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ULM history professor Ralph Brown publishes article in Louisiana History journal

Published March 10, 2023

Ralph Brown

MONROE, LA – ULM history professor Dr. Ralph W. Brown, III recently published an article in Louisiana History, the journal of The Louisiana Historical Association. The article, entitled “Lyndon B. Johnson’s War with the Shreveport Newspapers,” was featured in the Fall 2022 edition of Louisiana History. A photo relating to Brown’s article was featured on the cover.  

"The roots of our current political divisions go back to the controversies of the 1960s, a period where we can also find examples of the media shaping political narratives,” said Dr. Brown. “Consequently, many people in North Louisiana believed that Johnson had betrayed the South in order to secure national applause and the presidency. Johnson in turn viewed criticism of him in the Shreveport press as the source of his unpopularity in North Louisiana and applied pressure behind the scenes to suppress such criticism," he added.  

"It is a pleasure seeing scholars like Dr. Brown addressing the intersection of national and Louisiana history,” said Dr. Jeffrey Anderson, Associate Director of ULM’s School of Humanities. “Articles like this one help show how national developments, such as the Civil Rights movement and opposition to it, played out in our own state," said Anderson. 

The following is a summary of the article provided by Dr. Brown:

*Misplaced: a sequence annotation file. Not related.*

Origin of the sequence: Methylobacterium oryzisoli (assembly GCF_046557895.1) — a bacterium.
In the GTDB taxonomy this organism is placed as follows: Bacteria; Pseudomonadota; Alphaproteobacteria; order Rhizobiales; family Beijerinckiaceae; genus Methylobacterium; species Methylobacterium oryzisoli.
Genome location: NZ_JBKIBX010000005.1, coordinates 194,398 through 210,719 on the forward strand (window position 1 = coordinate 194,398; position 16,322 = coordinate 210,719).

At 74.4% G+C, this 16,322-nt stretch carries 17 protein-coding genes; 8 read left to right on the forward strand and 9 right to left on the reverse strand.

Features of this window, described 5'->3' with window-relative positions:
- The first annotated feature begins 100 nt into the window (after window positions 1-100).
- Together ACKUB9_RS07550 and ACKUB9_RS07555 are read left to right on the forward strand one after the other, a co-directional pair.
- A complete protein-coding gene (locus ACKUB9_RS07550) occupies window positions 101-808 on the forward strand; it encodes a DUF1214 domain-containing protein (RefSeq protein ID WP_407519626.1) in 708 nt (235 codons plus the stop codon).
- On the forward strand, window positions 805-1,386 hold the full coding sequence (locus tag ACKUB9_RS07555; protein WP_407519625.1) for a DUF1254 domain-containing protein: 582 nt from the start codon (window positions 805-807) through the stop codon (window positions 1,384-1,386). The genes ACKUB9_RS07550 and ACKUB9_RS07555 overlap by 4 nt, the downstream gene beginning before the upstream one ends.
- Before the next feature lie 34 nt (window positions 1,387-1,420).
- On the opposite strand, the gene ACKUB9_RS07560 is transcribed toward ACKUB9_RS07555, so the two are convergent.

“The Shreveport Journal and the Shreveport Times challenged Lyndon B. Johnson in his own backyard. With a readership in Louisiana and Texas, the Shreveport press's denunciation of the president as a traitor to the South was particularly problematic for Johnson. To be sure, other conservative newspapers also criticized Johnson on their editorial pages. That said, most other regional newspapers simply did not publish as many anti-Johnson letters to the editor, nor did they associate directly with groups of the radical right, as was the case with the Shreveport Journal. The Shreveport newspapers also challenged Johnson's carefully constructive narrative that though he had once opposed civil rights, he had come to see the necessity that all people have equal rights. Most significant, though Johnson won the 1964 presidential election nationally by a landslide, he blamed the Shreveport press for his overwhelming electoral defeat in North Louisiana.”